The Vietnam veteran in the Tomb of the Unknowns may be known after all.
Tuesday, 20 January 1998
The military is faced with the unpleasant prospect of digging up the remains to conduct DNA testing -- and explaining why officials discarded records that may have linked the remains to the downed pilot.
``The gravesite would have to be disrupted if there were any action taken regarding this set of remains,'' Navy Capt. Michael Doubleday, a Pentagon spokesman, said Tuesday. ``We certainly have an obligation to family members of those individuals who are still missing. ... We also have an obligation to all of those who have served in wars in the past and who view this site as very hallowed ground.''
Blassie's family, including his mother, three sisters and a younger brother, say the available evidence points to Arlington National Cemetery and the Tomb of the Unknowns as their loved-one's resting place. But they said Tuesday they are willing to wait while the government inquires further.
``They are having to backtrack on the document trail,'' said Pat Blassie, younger sister of the Air Force pilot. ``We don't want them to do a quick job. We trust that they are really being serious about this issue.''
As far back as the original selection of the remains to be buried with unknown veterans of World War I, World War II and the Korean War, some have suspected that the Vietnam remains belonged to Blassie. A South Vietnamese recovery team found the remains in late 1972 near a crash site outside An Loc, 60 miles north of Saigon.
Media reports in 1994 stemming from the effort to document prisoners of war and missing in action from Vietnam examined the Blassie case. The U.S. Veteran Dispatch, a veterans' publication, reported in July 1996 that the clothing, parachute fragments and other circumstances surrounding the discovery of the remains pointed to Blassie. CBS News reported in detail on the issue Monday night, touching off the latest round of questions.
The problem now facing the Pentagon results in part from the increasing ability of forensic scientists to identify remains from bare fragments of bone. At the end of World War I, the military had 1,648 unidentified sets of remains, 8,526 after World War II and 848 from the Korean conflict.
Today, the number of unidentified remains ``presumed impossible to identify is very, very small,'' Doubleday said.
As of 1982 when the military was considering Vietnam War remains for burial at the Tomb of the Unknowns, the government's forensic identification lab in Hawaii had only four sets of unidentified remains. One set might have been a foreigner; two others were eventually identified. The remains buried at Arlington consisted of six bones -- so little that the military had to waive a rule requiring that 80 percent of a corpse be recovered for consideration for burial at the Tomb.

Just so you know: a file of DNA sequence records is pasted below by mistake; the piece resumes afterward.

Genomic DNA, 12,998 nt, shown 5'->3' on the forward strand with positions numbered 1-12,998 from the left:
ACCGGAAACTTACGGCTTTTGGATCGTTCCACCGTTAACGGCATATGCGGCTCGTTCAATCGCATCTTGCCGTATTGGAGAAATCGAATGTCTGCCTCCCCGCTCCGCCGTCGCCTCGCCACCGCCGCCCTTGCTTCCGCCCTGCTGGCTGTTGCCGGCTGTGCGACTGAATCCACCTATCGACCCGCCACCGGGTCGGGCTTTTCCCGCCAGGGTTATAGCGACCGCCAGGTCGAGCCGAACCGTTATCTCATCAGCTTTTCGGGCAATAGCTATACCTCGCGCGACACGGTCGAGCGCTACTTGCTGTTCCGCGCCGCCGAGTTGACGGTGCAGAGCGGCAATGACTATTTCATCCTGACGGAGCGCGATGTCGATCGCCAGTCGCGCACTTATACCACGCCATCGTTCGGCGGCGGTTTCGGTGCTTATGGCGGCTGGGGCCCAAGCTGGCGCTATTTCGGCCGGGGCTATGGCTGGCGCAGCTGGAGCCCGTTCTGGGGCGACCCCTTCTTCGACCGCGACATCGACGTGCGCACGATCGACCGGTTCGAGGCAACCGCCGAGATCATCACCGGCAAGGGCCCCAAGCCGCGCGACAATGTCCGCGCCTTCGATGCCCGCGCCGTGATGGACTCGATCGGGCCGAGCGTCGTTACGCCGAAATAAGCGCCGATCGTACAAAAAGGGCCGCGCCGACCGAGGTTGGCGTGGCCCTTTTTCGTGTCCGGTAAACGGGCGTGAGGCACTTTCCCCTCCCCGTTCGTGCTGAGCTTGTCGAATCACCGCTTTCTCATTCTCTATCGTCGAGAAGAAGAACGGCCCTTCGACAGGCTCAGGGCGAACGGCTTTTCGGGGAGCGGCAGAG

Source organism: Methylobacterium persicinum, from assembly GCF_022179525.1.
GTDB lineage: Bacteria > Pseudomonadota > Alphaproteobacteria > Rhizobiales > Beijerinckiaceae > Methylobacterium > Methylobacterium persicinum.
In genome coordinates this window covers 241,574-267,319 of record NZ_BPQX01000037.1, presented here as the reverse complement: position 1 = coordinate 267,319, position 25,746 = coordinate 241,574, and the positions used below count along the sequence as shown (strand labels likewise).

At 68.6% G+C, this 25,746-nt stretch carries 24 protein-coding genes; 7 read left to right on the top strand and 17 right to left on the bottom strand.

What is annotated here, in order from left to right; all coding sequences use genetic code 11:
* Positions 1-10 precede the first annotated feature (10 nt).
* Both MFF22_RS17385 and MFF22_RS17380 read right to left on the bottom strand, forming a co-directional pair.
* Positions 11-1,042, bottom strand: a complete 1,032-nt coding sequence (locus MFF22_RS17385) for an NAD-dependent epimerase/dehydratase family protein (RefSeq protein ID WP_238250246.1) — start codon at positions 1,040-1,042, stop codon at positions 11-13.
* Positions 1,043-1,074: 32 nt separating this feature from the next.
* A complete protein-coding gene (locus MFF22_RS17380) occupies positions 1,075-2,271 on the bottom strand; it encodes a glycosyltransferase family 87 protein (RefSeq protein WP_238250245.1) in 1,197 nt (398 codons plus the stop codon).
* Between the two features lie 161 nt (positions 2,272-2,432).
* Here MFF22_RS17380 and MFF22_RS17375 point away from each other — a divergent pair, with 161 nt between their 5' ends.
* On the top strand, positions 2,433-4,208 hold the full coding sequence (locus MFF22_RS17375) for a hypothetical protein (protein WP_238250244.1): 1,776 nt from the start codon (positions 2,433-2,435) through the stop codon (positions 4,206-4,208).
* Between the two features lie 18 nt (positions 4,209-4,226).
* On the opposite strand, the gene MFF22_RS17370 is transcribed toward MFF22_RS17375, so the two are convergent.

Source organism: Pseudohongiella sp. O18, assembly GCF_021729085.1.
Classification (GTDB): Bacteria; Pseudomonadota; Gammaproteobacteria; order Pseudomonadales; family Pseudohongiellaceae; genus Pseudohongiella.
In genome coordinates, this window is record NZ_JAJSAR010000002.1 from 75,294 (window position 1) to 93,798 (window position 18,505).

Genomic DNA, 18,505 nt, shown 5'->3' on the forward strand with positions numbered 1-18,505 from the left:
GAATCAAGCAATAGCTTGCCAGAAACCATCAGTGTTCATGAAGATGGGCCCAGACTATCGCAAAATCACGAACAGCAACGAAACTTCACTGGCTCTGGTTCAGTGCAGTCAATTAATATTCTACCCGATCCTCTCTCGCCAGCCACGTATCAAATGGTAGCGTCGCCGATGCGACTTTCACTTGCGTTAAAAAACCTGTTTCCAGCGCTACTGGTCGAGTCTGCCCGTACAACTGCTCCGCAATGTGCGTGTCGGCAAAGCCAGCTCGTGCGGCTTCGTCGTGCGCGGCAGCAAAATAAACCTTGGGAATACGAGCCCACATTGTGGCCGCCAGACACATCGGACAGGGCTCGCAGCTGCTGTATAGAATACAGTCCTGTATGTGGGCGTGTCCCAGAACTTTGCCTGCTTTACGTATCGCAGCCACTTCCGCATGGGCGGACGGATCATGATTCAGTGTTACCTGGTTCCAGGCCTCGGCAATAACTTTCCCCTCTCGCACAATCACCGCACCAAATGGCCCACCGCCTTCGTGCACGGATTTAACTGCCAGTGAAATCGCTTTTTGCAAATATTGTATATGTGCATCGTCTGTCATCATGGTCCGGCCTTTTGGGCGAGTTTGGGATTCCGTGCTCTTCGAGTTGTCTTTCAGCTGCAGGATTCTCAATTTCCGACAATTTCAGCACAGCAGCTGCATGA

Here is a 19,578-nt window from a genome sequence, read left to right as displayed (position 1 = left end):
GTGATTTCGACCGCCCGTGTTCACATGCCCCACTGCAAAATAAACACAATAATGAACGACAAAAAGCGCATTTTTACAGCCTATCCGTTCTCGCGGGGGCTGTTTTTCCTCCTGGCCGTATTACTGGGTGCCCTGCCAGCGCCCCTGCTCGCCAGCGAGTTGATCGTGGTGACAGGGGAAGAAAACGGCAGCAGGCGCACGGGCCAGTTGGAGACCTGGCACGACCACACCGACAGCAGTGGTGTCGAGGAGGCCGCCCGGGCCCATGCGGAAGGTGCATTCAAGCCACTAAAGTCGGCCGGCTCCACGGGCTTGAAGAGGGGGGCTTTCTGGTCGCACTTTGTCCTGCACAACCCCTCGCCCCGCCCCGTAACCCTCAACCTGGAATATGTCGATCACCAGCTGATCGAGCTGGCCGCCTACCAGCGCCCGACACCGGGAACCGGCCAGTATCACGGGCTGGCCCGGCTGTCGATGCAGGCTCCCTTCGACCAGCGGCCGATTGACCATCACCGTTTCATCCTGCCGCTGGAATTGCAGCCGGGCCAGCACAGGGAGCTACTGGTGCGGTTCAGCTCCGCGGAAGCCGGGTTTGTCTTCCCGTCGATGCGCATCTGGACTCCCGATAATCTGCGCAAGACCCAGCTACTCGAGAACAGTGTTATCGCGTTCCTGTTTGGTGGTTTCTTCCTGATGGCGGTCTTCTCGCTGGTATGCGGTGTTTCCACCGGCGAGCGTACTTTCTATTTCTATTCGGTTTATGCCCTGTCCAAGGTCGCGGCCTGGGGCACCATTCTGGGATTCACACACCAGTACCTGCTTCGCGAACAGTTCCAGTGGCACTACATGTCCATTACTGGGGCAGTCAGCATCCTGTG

``The United States and many other countries have created a tradition whereby one unknown set of remains is going to be accorded the honor and respect that all of them are entitled to,'' said Phil Budahn, spokesman for the American Legion, the nation's largest veterans' group. ``We may be getting to the point where technology is outstripping the need for that ritual. If that's the case, that's not bad news.''
But Budahn said the Pentagon should think carefully before opening up the tomb.
``That is a major emotional action to open up that tomb and it ought not to be done unless we're very sure that there's no other way to resolve the issue,'' Budahn said.
The decision about how to resolve the questions surrounding who is buried in the tomb probably will rise to the level of President Clinton. Doubleday said the administration would also consult with Congress, which passed the law in 1973 authorizing internment of a Vietnam War unknown at the tomb. The issue arises just weeks after Clinton fended off charges he helped political supporters get coveted burial plots at Arlington. Though the allegations proved false, the widow of a wealthy Clinton supporter and ambassador to Switzerland, Larry Lawrence, asked that the cemetery disinter her husband after reports he had lied about his military record.
For now, though, the four bodies at Arlington National Cemetery remain undisturbed.
A lone honor guard, in dress uniform, carried out the duty the military maintains 24 hours a day, 365 days a year, marching 21 steps in slow cadence, then turning smartly and repeating the process.
Beneath three marble tablets set in the pavement lie the unknowns from World War II, Korea and Vietnam. Behind the three tablets stands the marble sarcophagus bearing the World War I unknown along with the inscription, ``Here rests in honored glory an American soldier known but to God.''